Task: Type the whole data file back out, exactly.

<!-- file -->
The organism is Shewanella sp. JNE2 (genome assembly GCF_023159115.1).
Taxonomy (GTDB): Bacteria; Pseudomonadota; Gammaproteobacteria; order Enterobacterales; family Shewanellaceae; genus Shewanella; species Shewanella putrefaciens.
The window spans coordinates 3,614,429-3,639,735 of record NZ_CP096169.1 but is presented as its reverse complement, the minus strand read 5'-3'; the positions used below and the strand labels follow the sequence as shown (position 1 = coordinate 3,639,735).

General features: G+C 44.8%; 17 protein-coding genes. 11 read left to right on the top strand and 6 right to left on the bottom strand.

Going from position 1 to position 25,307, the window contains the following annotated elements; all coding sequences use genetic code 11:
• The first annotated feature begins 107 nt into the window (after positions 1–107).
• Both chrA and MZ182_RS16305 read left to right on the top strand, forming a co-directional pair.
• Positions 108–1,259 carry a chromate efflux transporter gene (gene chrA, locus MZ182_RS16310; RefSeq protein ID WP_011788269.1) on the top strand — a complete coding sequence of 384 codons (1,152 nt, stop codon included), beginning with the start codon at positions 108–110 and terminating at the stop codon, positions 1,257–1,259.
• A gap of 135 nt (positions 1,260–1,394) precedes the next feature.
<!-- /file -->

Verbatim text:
The organism is Shewanella sp. JNE2 (genome assembly GCF_023159115.1).
Taxonomy (GTDB): Bacteria; Pseudomonadota; Gammaproteobacteria; order Enterobacterales; family Shewanellaceae; genus Shewanella; species Shewanella putrefaciens.
The window spans coordinates 3,614,429-3,639,735 of record NZ_CP096169.1 but is presented as its reverse complement, the minus strand read 5'-3'; the positions used below and the strand labels follow the sequence as shown (position 1 = coordinate 3,639,735).

General features: G+C 44.8%; 17 protein-coding genes. 11 read left to right on the top strand and 6 right to left on the bottom strand.

Going from position 1 to position 25,307, the window contains the following annotated elements; all coding sequences use genetic code 11:
• The first annotated feature begins 107 nt into the window (after positions 1–107).
• Both chrA and MZ182_RS16305 read left to right on the top strand, forming a co-directional pair.
• Positions 108–1,259 carry a chromate efflux transporter gene (gene chrA, locus MZ182_RS16310; RefSeq protein ID WP_011788269.1) on the top strand — a complete coding sequence of 384 codons (1,152 nt, stop codon included), beginning with the start codon at positions 108–110 and terminating at the stop codon, positions 1,257–1,259.
• A gap of 135 nt (positions 1,260–1,394) precedes the next feature.